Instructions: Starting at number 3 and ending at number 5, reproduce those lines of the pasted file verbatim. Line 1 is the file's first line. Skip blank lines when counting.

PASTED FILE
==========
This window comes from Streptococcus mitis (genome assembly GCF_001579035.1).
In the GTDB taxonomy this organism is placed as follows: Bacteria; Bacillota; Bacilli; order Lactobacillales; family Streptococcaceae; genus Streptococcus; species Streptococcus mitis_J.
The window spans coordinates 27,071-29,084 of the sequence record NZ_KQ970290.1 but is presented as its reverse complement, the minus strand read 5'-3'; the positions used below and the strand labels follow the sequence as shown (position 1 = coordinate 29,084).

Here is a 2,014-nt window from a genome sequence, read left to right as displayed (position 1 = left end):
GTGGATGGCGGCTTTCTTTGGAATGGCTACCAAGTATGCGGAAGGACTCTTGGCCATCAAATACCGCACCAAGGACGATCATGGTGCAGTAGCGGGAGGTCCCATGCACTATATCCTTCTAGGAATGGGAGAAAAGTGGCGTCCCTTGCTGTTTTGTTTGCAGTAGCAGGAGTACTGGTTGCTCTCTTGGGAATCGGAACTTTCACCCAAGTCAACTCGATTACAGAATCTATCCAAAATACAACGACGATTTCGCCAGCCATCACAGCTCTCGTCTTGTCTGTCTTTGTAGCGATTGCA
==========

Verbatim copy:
The window spans coordinates 27,071-29,084 of the sequence record NZ_KQ970290.1 but is presented as its reverse complement, the minus strand read 5'-3'; the positions used below and the strand labels follow the sequence as shown (position 1 = coordinate 29,084).

Here is a 2,014-nt window from a genome sequence, read left to right as displayed (position 1 = left end):
GTGGATGGCGGCTTTCTTTGGAATGGCTACCAAGTATGCGGAAGGACTCTTGGCCATCAAATACCGCACCAAGGACGATCATGGTGCAGTAGCGGGAGGTCCCATGCACTATATCCTTCTAGGAATGGGAGAAAAGTGGCGTCCCTTGCTGTTTTGTTTGCAGTAGCAGGAGTACTGGTTGCTCTCTTGGGAATCGGAACTTTCACCCAAGTCAACTCGATTACAGAATCTATCCAAAATACAACGACGATTTCGCCAGCCATCACAGCTCTCGTCTTGTCTGTCTTTGTAGCGATTGCA